"Video? Are you sure you want to see that?"
"Oh, Joe, nothing bothers me anymore. Besides, it'll be nice to know the job is getting done right. I don't think I could leave this world in such a mess. I need to do my part before I go. Such a shame." JoAnna's eyes watered and a tear coursed down her cheek. She wiped it away. "When I was just a little girl, Grandpappy sat me on his knee and told me I'd not succeed in life unless I left this world a better place than I found it. He died soon after, but his words stayed with me."
"When I saw on the news that over 3000 American soldiers had died in the Mid-East wars, I didn't think my heart could take it... the pain of knowing what those other families are going through. Then later, in the same newscast, they reported over 100,000 innocent people have been murdered on American soil since the war began... Well, I just thought: How incredible, people are outraged our children are dying in war but have no emotion that over three times the amount of senseless murders are taking place in our own country, mostly by gang members and hoodlums... and it's only getting worse."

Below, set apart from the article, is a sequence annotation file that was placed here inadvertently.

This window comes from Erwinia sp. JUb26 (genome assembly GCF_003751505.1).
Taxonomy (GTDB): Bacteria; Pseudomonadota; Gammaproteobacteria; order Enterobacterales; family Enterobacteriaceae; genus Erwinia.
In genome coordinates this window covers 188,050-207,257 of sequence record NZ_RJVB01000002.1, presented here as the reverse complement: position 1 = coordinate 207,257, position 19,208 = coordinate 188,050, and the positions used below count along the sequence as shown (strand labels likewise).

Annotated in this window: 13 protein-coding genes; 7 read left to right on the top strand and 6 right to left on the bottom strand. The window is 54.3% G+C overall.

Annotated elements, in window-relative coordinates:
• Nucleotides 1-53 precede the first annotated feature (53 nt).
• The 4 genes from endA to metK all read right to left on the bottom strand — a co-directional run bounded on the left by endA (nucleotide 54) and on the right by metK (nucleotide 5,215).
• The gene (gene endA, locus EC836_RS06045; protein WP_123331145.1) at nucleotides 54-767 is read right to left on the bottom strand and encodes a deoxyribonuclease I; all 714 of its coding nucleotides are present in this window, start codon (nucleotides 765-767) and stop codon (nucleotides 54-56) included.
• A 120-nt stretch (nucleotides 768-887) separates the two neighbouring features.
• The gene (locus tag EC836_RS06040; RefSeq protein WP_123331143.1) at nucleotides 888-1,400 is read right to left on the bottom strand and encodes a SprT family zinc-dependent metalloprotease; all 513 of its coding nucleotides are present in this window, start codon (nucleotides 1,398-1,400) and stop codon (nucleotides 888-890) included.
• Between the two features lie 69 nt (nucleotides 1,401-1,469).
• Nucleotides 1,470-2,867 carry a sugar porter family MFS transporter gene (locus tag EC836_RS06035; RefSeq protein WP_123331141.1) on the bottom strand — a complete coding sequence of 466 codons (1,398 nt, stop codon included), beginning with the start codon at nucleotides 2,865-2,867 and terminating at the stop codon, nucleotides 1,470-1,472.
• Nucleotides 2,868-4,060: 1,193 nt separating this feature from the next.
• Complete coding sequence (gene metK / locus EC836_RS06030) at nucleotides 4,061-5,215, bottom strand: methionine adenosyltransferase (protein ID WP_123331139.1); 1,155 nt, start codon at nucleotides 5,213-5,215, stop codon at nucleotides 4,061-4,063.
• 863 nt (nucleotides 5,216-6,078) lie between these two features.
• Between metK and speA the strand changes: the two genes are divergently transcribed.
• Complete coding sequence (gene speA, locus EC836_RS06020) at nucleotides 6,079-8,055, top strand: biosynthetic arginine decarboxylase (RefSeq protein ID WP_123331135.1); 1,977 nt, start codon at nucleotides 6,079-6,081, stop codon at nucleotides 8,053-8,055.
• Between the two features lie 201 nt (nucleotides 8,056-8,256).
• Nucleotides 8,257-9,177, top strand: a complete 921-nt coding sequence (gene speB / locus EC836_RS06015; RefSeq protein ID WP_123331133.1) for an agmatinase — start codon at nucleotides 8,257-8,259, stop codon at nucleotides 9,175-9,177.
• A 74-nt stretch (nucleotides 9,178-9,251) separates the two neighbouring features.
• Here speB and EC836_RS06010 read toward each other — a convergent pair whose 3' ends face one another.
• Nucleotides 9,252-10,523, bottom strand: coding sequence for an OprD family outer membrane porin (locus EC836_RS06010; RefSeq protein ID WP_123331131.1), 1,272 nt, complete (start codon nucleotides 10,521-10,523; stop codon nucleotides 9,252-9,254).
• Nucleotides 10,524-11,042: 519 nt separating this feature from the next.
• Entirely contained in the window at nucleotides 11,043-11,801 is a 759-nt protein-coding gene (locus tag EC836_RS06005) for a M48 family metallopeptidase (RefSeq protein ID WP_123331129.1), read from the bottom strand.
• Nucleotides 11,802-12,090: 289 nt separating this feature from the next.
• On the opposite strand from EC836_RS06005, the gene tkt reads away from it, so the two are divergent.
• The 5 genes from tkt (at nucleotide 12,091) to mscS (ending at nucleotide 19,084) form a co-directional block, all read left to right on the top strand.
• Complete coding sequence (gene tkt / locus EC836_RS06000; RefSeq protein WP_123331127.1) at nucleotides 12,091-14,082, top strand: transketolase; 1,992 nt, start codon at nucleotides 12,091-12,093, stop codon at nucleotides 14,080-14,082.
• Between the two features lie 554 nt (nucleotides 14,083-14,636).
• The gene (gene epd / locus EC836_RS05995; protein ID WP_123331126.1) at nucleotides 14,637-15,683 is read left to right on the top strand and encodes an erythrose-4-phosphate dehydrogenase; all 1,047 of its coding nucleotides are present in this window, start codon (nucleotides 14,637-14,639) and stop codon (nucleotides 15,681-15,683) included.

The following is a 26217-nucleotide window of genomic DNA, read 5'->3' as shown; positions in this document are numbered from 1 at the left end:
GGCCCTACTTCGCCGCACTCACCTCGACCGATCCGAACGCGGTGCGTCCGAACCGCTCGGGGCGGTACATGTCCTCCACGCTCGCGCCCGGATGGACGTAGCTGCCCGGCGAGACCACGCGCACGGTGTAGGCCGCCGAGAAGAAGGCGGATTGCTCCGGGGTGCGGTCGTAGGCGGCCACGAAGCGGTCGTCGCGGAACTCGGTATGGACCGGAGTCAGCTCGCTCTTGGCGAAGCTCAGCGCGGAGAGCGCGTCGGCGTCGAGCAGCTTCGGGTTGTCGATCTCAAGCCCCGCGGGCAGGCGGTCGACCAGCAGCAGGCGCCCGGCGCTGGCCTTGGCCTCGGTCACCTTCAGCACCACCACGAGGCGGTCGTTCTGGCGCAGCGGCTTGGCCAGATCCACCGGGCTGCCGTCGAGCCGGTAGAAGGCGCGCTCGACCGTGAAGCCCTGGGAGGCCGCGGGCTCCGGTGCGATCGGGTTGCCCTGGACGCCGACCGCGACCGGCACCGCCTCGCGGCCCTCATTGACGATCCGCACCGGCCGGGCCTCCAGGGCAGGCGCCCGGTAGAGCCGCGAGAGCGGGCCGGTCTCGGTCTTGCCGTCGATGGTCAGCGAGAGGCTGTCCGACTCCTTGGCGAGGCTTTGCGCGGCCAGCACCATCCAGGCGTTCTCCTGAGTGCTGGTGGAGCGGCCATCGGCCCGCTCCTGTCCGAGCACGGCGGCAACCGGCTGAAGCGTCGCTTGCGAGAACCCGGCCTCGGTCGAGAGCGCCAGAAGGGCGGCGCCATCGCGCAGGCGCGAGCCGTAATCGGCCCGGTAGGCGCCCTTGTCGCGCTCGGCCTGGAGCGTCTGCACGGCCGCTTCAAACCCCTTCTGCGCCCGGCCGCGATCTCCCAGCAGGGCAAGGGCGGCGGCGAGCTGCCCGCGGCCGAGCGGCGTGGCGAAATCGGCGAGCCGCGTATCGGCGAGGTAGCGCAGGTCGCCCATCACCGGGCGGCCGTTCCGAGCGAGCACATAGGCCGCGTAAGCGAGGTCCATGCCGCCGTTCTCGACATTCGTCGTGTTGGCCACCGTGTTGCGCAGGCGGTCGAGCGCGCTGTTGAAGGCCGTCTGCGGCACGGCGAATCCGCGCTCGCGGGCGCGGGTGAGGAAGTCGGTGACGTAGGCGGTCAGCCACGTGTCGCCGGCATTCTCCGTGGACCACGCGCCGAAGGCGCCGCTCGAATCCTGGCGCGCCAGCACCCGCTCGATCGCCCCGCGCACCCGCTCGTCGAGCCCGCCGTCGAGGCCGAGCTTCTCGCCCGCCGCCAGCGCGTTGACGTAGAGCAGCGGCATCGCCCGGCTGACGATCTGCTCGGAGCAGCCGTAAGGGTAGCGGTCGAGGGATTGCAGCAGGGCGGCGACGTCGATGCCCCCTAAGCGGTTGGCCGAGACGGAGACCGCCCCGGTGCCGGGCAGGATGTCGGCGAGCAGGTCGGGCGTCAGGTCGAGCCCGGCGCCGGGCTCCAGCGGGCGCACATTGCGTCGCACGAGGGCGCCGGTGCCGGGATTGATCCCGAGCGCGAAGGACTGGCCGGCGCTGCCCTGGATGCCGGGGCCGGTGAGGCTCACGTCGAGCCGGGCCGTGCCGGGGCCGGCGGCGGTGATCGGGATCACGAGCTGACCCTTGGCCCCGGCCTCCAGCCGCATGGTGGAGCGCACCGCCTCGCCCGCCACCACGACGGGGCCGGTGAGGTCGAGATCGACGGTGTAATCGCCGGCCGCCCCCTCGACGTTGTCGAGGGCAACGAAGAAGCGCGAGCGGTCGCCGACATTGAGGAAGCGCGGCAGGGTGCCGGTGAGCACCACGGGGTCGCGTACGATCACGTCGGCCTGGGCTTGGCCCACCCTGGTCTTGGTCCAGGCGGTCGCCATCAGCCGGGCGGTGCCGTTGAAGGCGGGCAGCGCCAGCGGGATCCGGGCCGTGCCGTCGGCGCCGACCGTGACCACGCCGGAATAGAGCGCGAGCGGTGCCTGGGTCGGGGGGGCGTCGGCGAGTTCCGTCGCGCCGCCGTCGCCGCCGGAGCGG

JoAnna looked at her wrinkled and gnarled hands and quietly shook her head.
"If the local and state governments aren't going to do anything to help our people, I can and I will." She looked up with an intensity he had rarely seen. "Yes! Video! Live-stream video. Kill all them bastards you can find. Anyone you see committing a crime. Anyone with a gang-related Tattoo - I don't care the age or sex. Get rid of them! And, don't fuck with me here - I know I'm an old lady, but I found you and I can find someone else to get rid of you if you betray me in any way."
They sat, eye-locked for what seemed an eternity.
"You have my word, JoAnna."
"Good. They have the technology for live-stream video, right?"
"Good. Get your men over here to set up a room for screens and such, or whatever. Then, we'll move on to the next step - the real reason you're here. Hire enough of you ex-Delta-force type you need to cover the United States; start here on the east coast. Sweep from north to south; beginning with the big cities. You can come back for the smaller towns if need be. We'll call it 'Operation Clean Sweep.' JoAnna's face lit up with a bright smile, as if quite pleased with herself.
Nancy appeared with glasses and champagne.
"To your birthday, JoAnna." He raised his glass in salute.
"To my birthday. And, to Operation Clean Sweep."